To be Jack Kennedy, son of the notable Joseph P. Kennedy, is to meet expectations at every turn. At first Francine Mathews portrays this young Harvard student as a man with his own ideas, unafraid to independently think and act, but he also suffers from a debilitating disease with a harsh treatment. He’s a ladies’ man as well, but definitely not attracted to the women his mother, Rose Kennedy, would want him to marry. It’s also 1939, a time when war is about to break out across Europe and probably America, despite those who naïvely think otherwise.
Into this ambience of fear, which is covered over by reckless partying, enters Franklin Delano Roosevelt. He knows young Jack Kennedy is heading for Europe to do research for a thesis, and after quizzing him, gives him a mission: discover the source and plans of a plot to financially overthrow Roosevelt’s next election bid and provide Hitler with enough money to finance his worldwide campaign. Will the mission betray all Jack’s parents have taught him? Will it indeed wind up shaming his father and family forever? What sacrifices will he have to endure to ensure a successful completion of the almost impossible task before him?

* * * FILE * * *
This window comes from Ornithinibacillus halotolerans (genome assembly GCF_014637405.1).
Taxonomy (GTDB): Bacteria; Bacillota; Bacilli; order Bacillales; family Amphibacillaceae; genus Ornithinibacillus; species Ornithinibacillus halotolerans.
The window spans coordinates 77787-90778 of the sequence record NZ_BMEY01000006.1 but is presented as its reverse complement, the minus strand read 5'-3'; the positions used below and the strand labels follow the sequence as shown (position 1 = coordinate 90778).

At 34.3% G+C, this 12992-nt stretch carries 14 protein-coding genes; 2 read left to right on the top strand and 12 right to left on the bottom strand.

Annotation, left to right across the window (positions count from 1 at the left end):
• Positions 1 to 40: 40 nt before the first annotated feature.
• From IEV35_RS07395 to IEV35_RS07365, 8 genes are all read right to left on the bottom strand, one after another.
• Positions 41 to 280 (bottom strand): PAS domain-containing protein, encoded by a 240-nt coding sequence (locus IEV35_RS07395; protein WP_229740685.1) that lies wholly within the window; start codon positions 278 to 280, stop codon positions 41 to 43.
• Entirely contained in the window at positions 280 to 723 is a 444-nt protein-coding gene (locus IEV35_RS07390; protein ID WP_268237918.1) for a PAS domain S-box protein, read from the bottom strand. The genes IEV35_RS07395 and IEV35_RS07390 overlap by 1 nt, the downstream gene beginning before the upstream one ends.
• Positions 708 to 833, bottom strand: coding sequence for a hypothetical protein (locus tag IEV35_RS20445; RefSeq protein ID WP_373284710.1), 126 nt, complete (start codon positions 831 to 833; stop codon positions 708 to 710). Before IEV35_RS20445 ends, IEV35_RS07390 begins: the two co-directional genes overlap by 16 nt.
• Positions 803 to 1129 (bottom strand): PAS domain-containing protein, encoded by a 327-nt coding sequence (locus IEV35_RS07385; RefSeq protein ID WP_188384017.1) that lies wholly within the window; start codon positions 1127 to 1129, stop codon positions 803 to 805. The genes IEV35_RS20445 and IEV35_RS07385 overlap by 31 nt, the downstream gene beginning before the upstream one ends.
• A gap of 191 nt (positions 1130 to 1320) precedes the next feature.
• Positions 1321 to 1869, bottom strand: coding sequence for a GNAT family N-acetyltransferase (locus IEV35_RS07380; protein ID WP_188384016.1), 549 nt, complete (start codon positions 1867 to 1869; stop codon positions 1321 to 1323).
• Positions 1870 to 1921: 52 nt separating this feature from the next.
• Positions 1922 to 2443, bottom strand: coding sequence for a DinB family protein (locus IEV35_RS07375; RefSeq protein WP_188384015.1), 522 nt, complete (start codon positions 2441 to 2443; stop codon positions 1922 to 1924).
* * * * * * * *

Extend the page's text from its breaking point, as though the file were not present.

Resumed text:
Two of Hitler’s henchmen will vie to kill everyone, including Jack, associated with stopping the spread of Nazism. Jack will meet a lady with whom he truly falls in love but whose ideas and plans remain enigmatic and even problematic – at times. Is she trustworthy? For whom?
Jack 1939 is a tautly written espionage novel that sometimes seems contrived but which overall is thrilling, credible, and memorable. Very nicely done.